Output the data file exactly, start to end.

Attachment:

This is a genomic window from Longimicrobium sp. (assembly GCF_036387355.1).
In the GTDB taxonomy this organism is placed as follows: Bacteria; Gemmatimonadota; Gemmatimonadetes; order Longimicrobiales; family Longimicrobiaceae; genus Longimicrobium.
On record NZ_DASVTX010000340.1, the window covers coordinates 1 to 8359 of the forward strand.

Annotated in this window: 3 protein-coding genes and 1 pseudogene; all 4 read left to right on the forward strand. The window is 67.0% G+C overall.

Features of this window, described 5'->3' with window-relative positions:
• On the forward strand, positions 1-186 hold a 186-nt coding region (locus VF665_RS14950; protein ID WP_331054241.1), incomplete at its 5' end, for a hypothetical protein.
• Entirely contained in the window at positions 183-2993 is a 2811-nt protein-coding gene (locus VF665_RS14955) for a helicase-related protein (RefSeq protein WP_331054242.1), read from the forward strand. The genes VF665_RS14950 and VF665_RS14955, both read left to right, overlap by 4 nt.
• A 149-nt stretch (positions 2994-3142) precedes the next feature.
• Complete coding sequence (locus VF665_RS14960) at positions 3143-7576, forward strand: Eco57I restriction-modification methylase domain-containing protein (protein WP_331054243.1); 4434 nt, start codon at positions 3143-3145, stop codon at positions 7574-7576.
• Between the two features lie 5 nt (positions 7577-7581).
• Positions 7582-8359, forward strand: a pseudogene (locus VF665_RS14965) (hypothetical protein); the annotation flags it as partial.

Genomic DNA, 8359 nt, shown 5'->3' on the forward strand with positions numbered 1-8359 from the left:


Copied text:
This is a genomic window from Longimicrobium sp. (assembly GCF_036387355.1).
In the GTDB taxonomy this organism is placed as follows: Bacteria; Gemmatimonadota; Gemmatimonadetes; order Longimicrobiales; family Longimicrobiaceae; genus Longimicrobium.
On record NZ_DASVTX010000340.1, the window covers coordinates 1 to 8359 of the forward strand.

Annotated in this window: 3 protein-coding genes and 1 pseudogene; all 4 read left to right on the forward strand. The window is 67.0% G+C overall.

Features of this window, described 5'->3' with window-relative positions:
• On the forward strand, positions 1-186 hold a 186-nt coding region (locus VF665_RS14950; protein ID WP_331054241.1), incomplete at its 5' end, for a hypothetical protein.
• Entirely contained in the window at positions 183-2993 is a 2811-nt protein-coding gene (locus VF665_RS14955) for a helicase-related protein (RefSeq protein WP_331054242.1), read from the forward strand. The genes VF665_RS14950 and VF665_RS14955, both read left to right, overlap by 4 nt.
• A 149-nt stretch (positions 2994-3142) precedes the next feature.
• Complete coding sequence (locus VF665_RS14960) at positions 3143-7576, forward strand: Eco57I restriction-modification methylase domain-containing protein (protein WP_331054243.1); 4434 nt, start codon at positions 3143-3145, stop codon at positions 7574-7576.
• Between the two features lie 5 nt (positions 7577-7581).
• Positions 7582-8359, forward strand: a pseudogene (locus VF665_RS14965) (hypothetical protein); the annotation flags it as partial.

Genomic DNA, 8359 nt, shown 5'->3' on the forward strand with positions numbered 1-8359 from the left: